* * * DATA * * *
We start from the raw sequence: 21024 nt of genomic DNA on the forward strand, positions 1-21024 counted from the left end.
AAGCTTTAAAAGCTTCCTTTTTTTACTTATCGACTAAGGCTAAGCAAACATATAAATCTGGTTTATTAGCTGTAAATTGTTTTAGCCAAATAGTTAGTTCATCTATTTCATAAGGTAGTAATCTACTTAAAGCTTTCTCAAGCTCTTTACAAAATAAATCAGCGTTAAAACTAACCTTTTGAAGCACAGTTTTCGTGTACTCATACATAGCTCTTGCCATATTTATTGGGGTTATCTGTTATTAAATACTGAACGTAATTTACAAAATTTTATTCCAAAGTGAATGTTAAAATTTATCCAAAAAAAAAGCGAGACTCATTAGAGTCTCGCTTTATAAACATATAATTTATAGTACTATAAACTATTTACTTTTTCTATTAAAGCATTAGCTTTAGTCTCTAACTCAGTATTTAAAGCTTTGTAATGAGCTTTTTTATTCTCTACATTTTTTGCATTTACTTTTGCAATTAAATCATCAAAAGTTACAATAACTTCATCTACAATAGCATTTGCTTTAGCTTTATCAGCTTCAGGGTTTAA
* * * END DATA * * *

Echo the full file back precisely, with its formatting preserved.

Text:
We start from the raw sequence: 21024 nt of genomic DNA on the forward strand, positions 1-21024 counted from the left end.
AAGCTTTAAAAGCTTCCTTTTTTTACTTATCGACTAAGGCTAAGCAAACATATAAATCTGGTTTATTAGCTGTAAATTGTTTTAGCCAAATAGTTAGTTCATCTATTTCATAAGGTAGTAATCTACTTAAAGCTTTCTCAAGCTCTTTACAAAATAAATCAGCGTTAAAACTAACCTTTTGAAGCACAGTTTTCGTGTACTCATACATAGCTCTTGCCATATTTATTGGGGTTATCTGTTATTAAATACTGAACGTAATTTACAAAATTTTATTCCAAAGTGAATGTTAAAATTTATCCAAAAAAAAAGCGAGACTCATTAGAGTCTCGCTTTATAAACATATAATTTATAGTACTATAAACTATTTACTTTTTCTATTAAAGCATTAGCTTTAGTCTCTAACTCAGTATTTAAAGCTTTGTAATGAGCTTTTTTATTCTCTACATTTTTTGCATTTACTTTTGCAATTAAATCATCAAAAGTTACAATAACTTCATCTACAATAGCATTTGCTTTAGCTTTATCAGCTTCAGGGTTTAA